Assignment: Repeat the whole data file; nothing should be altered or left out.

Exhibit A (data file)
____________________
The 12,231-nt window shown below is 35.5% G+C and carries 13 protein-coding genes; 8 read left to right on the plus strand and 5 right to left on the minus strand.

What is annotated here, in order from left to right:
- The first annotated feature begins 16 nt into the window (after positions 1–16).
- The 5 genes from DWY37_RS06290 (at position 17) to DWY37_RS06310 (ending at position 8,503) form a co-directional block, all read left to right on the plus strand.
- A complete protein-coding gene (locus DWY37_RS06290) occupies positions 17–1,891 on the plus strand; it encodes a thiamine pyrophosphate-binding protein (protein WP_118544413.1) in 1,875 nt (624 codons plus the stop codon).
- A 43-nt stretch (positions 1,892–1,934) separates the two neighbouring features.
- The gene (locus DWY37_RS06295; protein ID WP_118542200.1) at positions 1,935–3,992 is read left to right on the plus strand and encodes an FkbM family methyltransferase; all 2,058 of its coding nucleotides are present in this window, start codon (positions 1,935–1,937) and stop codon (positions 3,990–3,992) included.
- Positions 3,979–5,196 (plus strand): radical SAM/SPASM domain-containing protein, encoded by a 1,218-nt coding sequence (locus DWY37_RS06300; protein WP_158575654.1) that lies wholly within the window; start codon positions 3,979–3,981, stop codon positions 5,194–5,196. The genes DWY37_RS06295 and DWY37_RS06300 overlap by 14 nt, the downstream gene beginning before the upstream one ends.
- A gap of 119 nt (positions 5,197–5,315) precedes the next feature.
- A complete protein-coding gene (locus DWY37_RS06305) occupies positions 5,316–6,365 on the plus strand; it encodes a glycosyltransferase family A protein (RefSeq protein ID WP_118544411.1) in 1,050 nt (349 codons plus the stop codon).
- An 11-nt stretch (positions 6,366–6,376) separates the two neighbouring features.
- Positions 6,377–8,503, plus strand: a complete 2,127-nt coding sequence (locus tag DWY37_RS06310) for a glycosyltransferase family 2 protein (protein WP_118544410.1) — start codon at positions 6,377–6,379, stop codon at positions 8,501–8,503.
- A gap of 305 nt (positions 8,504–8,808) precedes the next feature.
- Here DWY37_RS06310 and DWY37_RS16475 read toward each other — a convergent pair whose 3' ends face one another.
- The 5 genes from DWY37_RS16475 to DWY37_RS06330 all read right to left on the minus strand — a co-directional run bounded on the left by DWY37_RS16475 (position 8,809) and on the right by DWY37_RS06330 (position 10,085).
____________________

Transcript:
The 12,231-nt window shown below is 35.5% G+C and carries 13 protein-coding genes; 8 read left to right on the plus strand and 5 right to left on the minus strand.

What is annotated here, in order from left to right:
- The first annotated feature begins 16 nt into the window (after positions 1–16).
- The 5 genes from DWY37_RS06290 (at position 17) to DWY37_RS06310 (ending at position 8,503) form a co-directional block, all read left to right on the plus strand.
- A complete protein-coding gene (locus DWY37_RS06290) occupies positions 17–1,891 on the plus strand; it encodes a thiamine pyrophosphate-binding protein (protein WP_118544413.1) in 1,875 nt (624 codons plus the stop codon).
- A 43-nt stretch (positions 1,892–1,934) separates the two neighbouring features.
- The gene (locus DWY37_RS06295; protein ID WP_118542200.1) at positions 1,935–3,992 is read left to right on the plus strand and encodes an FkbM family methyltransferase; all 2,058 of its coding nucleotides are present in this window, start codon (positions 1,935–1,937) and stop codon (positions 3,990–3,992) included.
- Positions 3,979–5,196 (plus strand): radical SAM/SPASM domain-containing protein, encoded by a 1,218-nt coding sequence (locus DWY37_RS06300; protein WP_158575654.1) that lies wholly within the window; start codon positions 3,979–3,981, stop codon positions 5,194–5,196. The genes DWY37_RS06295 and DWY37_RS06300 overlap by 14 nt, the downstream gene beginning before the upstream one ends.
- A gap of 119 nt (positions 5,197–5,315) precedes the next feature.
- A complete protein-coding gene (locus DWY37_RS06305) occupies positions 5,316–6,365 on the plus strand; it encodes a glycosyltransferase family A protein (RefSeq protein ID WP_118544411.1) in 1,050 nt (349 codons plus the stop codon).
- An 11-nt stretch (positions 6,366–6,376) separates the two neighbouring features.
- Positions 6,377–8,503, plus strand: a complete 2,127-nt coding sequence (locus tag DWY37_RS06310) for a glycosyltransferase family 2 protein (protein WP_118544410.1) — start codon at positions 6,377–6,379, stop codon at positions 8,501–8,503.
- A gap of 305 nt (positions 8,504–8,808) precedes the next feature.
- Here DWY37_RS06310 and DWY37_RS16475 read toward each other — a convergent pair whose 3' ends face one another.
- The 5 genes from DWY37_RS16475 to DWY37_RS06330 all read right to left on the minus strand — a co-directional run bounded on the left by DWY37_RS16475 (position 8,809) and on the right by DWY37_RS06330 (position 10,085).